5 Tips To Make Your Travel Photography Ethical And Compassionate

When we are preparing to travel and daydreaming of the adventures we will have, we all have visions of the photographs we will get and what we will capture with our cameras. Which, in itself, is a very positive thing. Photographs are a powerful method of storytelling and when done with care and skill, can share the stories of the people you meet all over the world. In our modern world social media has altered how we view images and, in many cases, turned what could be a beautiful interaction and outcome into a negative and ugly self-centered pursuit. It seems that the first thought when taking photographs is what can I take from this interaction, instead of what do I want to give and how can I share the truth of what I am seeing or doing. When it comes down to it respect should really be the first rule of photographing any people in any culture, even your own country. No one likes a strange camera shoved in their face, or their very real life being made into something fictitious and simplified. In this blog post we wanted to try to give some practical tips on how to not only photograph your travels in a responsible way, but that in doing so will take your story telling to a new level of depth and quality.

Ask Permission

Our first rule of thumb is to always ask permission. This applies mostly to people, but it is good to ask permission before photographing structures, landscapes (if you can), animals, and especially historic or sensitive sites. It is never a good idea to go up and start invading someone’s personal space and just assume they are are willing to allow you to take their picture. One of the most horrendous things I have ever seen in this vein was in Nepal. There was a large group of tourists and they were visiting a sacred temple. The group proceeded to enter into the temple while the people were engaged in their prayers and rituals and proceeded to stick their phones and cameras in their faces to take pictures. It felt like a zoo. It was totally and utterly appalling and I just couldn’t fathom who anyone would think that was a good idea. We all want to capture those special moments, but it’s so so important to ask first. The worst thing that happens is they say no and you move on. The best thing is it becomes a chance to connect deeply with that person and have a meaningful story behind a beautiful image.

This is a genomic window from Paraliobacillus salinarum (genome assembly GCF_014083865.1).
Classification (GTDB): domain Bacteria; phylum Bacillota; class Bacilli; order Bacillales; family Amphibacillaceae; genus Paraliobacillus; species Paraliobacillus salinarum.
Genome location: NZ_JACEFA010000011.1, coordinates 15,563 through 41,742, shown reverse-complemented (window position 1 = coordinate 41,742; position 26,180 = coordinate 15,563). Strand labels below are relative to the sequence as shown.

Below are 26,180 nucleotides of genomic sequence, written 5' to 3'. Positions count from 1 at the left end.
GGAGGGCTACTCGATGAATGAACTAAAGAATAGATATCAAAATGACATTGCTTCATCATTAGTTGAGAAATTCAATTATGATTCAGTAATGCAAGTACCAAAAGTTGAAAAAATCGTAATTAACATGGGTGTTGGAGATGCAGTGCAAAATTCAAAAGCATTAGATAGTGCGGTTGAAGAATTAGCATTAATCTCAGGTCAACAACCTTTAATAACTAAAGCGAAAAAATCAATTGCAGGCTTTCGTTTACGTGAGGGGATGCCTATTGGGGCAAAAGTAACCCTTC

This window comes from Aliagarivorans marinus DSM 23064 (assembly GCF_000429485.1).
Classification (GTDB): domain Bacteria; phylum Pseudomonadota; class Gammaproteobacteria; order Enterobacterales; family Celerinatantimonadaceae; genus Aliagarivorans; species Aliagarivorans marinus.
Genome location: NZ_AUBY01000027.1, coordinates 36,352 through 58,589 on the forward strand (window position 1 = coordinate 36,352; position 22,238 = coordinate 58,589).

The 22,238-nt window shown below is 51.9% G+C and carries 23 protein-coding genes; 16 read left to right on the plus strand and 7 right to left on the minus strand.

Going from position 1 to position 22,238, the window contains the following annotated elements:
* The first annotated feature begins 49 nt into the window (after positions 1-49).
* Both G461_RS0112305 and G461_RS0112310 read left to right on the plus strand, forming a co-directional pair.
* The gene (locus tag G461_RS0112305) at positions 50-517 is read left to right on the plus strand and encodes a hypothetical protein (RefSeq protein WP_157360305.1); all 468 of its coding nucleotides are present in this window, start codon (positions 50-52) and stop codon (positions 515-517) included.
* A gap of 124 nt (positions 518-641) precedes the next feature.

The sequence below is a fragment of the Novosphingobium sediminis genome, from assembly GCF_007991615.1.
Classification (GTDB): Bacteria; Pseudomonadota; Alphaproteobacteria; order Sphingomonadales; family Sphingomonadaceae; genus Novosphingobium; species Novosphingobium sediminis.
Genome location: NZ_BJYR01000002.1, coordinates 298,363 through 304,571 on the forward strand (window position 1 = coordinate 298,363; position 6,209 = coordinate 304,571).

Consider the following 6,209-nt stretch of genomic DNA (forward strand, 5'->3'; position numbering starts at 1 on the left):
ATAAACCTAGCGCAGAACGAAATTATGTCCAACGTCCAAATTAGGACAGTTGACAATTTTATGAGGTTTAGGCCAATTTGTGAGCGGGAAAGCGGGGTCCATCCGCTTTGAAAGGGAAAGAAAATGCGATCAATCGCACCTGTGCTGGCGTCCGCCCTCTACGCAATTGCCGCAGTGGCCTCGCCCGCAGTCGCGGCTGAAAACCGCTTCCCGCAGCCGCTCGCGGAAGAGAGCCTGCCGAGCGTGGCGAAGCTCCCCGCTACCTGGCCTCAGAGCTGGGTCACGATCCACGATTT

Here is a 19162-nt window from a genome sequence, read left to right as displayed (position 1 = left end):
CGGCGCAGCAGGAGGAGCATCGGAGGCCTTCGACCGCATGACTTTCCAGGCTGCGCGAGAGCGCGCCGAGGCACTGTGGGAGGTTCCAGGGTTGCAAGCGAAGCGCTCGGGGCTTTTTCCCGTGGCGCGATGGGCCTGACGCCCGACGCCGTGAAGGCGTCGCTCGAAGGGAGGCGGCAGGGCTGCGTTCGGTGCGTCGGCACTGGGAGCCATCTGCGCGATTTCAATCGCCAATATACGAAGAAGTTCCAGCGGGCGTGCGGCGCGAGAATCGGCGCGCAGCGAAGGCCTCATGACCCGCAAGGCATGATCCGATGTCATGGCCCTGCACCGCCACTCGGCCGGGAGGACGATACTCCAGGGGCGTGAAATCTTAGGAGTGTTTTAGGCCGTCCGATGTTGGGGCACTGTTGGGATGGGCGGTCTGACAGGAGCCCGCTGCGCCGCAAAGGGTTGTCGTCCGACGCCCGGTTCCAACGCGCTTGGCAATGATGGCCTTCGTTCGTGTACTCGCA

Use Common Sense

I believe the best approach for respectfully photographing people while traveling is to use common sense.It’s important to put yourself in their shoes, to think about what you would say if someone just started taking your photo without asking or for no reason or when you were doing something private. You would not want people coming into your home, your place of worship, your place of work, and taking photos of you. If you are wanting a natural photo read the situation and decide if it’s better to take a photo at a distance, to approach and ask, or to just let the photograph live in your mind.

Get To Know Who You Are Taking Photo Of

This is probably my favorite tip, and to me one of the most important. It is so important to get to know the people or person or place you are taking a photo of. Who are they outside of what I can see from an outsider perspective? What is their life like? What are their hopes and dreams for the future. This partly comes down to how you travel and if you have been intentional about building in time and activities that bring you into intimate space with the people who call that place home. All of our trips at TLA build in this time via home stays or community interactions that are made to be reciprocal and responsible in their ability to create deep connections. This gives us time to get to know the people themselves, who they call friends, family, and just their general daily life. This will not only give you a more enjoyable trip, but your photos will have meaning behind them and will be memories forever.